Keeping Aquarium Plants
Is keeping aquarium plants hard?
No, keeping aquarium plants is not hard as long as you choice suitable plant species. All aquarium plants need light, carbon dioxide and nutrients to live. If you have an aquarium with normal incandescent lighting or subdued fluorescent lights, stick to plants that have low light requirements, such as Java Fern. If you do not want to use carbon dioxide boosters, stick to plant species that will be satisfied with the amount of carbon dioxide that is produced by your fish. If you do not want to use fertilization, choose plant species that will absorb sufficient amounts of nutrients from the water.
You can find plenty of suitable species by using the search function here at AC Tropical fish. Good fish shops can also recommend plant species suitable for your particular aquarium. Some plants have very exacting requirements when it comes to water temperature, pH-value, water hardiness etcetera while others are extremely adaptable.
Why should I keep aquarium plants?
- Live aquarium plants will help you keep the water quality up by binding organic waste. (Dead and decaying parts of plants must be pruned away; otherwise the organic waste will be released back into the water.)
- Live aquarium plants will convert carbon dioxide into oxygen.
- Live aquarium plants will prevent algae infestation by competing with algae for nutrients.
- Many aquarium fish species hail from waters where aquatic plants are common. They will therefore feel more at home in a planted aquarium. Fish that like their environment are less prone to illness and more prone to be active, display vivid colors and spawn.
- Keeping aquarium plants can reduce stress in several ways for your fish. Firstly, they can decrease the amount of fighting by forming many small territories instead of one big one in the aquarium. Secondly, they will provide weaker fish with suitable hiding spots where they can avoid being bullied. (Both these functions can naturally be achieved by plastic plants too, or by other forms of aquarium decoration.)
- Keeping aquarium plants are extra important if you want your fish to spawn, since many species use plants as spawning sites. Aquarium plants will also provide shelter for egg and fry.
- Aquarium plants can be colonized by algae, rotifiers, protoza and similar organisms that serve as fish food. Such minuscule food is especially important for newly hatched fry.
- By keeping aquarium plants you allow your grazing herbivore fish to carry out natural behaviors in captivity. Choose sturdy and fast growing plant species that will tolerate some nibbling if you keep such fish species.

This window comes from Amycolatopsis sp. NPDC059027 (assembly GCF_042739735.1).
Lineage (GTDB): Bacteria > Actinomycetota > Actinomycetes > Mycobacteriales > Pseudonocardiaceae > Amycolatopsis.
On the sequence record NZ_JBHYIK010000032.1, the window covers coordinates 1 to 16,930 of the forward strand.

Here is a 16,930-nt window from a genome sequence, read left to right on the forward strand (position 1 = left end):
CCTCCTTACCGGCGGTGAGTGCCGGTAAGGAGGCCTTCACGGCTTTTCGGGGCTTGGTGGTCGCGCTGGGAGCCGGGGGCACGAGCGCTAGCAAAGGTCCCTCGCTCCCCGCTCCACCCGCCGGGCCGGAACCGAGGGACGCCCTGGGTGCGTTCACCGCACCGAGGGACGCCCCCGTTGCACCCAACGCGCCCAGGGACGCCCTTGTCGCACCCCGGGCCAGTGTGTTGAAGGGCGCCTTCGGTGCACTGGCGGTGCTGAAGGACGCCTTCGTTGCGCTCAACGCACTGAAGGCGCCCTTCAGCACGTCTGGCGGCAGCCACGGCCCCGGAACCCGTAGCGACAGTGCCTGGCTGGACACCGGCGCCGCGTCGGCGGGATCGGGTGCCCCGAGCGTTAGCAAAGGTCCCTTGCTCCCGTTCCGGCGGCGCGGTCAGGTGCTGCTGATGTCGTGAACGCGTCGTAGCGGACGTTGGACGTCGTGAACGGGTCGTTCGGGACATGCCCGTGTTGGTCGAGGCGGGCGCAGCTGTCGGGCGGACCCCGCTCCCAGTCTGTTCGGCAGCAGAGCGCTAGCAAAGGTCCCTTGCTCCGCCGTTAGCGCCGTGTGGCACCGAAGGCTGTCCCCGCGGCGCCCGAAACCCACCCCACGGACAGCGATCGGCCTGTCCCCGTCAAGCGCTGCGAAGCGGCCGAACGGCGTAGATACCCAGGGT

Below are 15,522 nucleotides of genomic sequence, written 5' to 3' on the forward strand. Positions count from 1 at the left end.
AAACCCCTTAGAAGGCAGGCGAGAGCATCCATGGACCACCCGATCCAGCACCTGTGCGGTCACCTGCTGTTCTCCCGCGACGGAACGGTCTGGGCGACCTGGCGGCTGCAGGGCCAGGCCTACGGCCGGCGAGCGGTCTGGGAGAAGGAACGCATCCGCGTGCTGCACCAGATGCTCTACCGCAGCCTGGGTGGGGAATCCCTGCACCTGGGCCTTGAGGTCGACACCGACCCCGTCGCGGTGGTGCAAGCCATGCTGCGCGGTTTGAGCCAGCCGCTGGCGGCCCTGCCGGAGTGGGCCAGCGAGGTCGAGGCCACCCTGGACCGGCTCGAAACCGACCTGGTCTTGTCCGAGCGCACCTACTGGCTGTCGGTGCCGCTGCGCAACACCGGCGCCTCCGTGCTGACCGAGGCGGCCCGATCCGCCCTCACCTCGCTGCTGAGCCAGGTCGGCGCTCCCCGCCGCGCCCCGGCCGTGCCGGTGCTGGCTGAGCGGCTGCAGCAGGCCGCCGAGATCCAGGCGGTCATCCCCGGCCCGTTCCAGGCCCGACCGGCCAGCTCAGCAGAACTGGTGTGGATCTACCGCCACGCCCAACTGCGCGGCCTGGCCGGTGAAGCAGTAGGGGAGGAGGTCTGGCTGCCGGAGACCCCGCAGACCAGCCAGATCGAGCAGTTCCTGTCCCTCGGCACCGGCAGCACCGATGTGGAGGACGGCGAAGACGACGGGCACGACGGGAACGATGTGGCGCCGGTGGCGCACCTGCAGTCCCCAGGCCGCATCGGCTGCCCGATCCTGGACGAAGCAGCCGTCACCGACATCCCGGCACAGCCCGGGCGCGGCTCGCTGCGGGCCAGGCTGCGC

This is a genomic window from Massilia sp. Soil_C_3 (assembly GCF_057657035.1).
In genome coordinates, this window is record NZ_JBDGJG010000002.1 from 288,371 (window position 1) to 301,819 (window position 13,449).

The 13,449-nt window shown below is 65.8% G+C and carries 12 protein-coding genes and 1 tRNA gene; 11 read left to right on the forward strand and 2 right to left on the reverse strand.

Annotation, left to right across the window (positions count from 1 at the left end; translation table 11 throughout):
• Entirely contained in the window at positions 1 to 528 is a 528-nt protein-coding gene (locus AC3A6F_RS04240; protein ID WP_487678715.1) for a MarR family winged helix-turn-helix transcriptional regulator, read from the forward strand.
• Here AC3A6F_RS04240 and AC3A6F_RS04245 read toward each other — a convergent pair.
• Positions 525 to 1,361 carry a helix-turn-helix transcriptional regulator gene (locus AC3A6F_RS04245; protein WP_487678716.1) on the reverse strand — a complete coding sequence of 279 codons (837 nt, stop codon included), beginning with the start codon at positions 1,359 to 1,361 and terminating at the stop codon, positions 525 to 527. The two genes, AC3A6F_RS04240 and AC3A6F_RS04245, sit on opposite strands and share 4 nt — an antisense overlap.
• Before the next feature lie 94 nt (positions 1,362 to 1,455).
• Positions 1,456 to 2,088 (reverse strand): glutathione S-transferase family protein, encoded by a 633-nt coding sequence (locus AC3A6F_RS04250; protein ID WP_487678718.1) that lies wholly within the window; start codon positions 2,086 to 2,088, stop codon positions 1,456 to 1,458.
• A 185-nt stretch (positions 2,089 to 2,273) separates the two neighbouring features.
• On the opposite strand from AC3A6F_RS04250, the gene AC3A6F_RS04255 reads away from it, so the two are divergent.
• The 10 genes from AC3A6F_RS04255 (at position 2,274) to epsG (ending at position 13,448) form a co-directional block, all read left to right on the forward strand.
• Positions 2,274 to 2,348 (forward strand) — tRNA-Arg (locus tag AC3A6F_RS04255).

Planting aquariums plants
Different plants can be planted in different ways. Some plants should be planted in the substrate or in a pot. Other plants should be anchored to driftwood, rocks or similar. A third group of plants are the floating plants. Many plants can grow in several different fashions, and can for instance either be attached to a rock or left floating in the aquarium. Always research the plant species you are interested in to find out about their preferences.
Potted aquarium plants
Potted aquarium plants are quite common, since potted plants are easy to move around without disturbing plants or gravel. When the plant outgrows its pot, you simply repot it just like you would with a normal houseplant. Many species can be broken up and divided into several smaller plants.
Many different types of pots can be used in the aquarium, as long as they do not contain any substances capable of polluting the water. Plastic pots, bottle bottoms, yoghurt containers, and similar are inexpensive alternatives, while clay pots tend to be somewhat more expensive. When potting your plant, use potting soil and plenty of water. Make the soil really wet to drive out any pockets of air before you pot your plant. Fill 2/3 of the container with really wet soil and use your finger to make a small hole for the root system of your plant. Place the roots in the hole and carefully fill the rest of the container with wet soil. Add a layer of aquarium gravel on top of the soil. Before placing the pot in your aquarium, submerse it in water for a few minutes to remove air that got in while you where planting.
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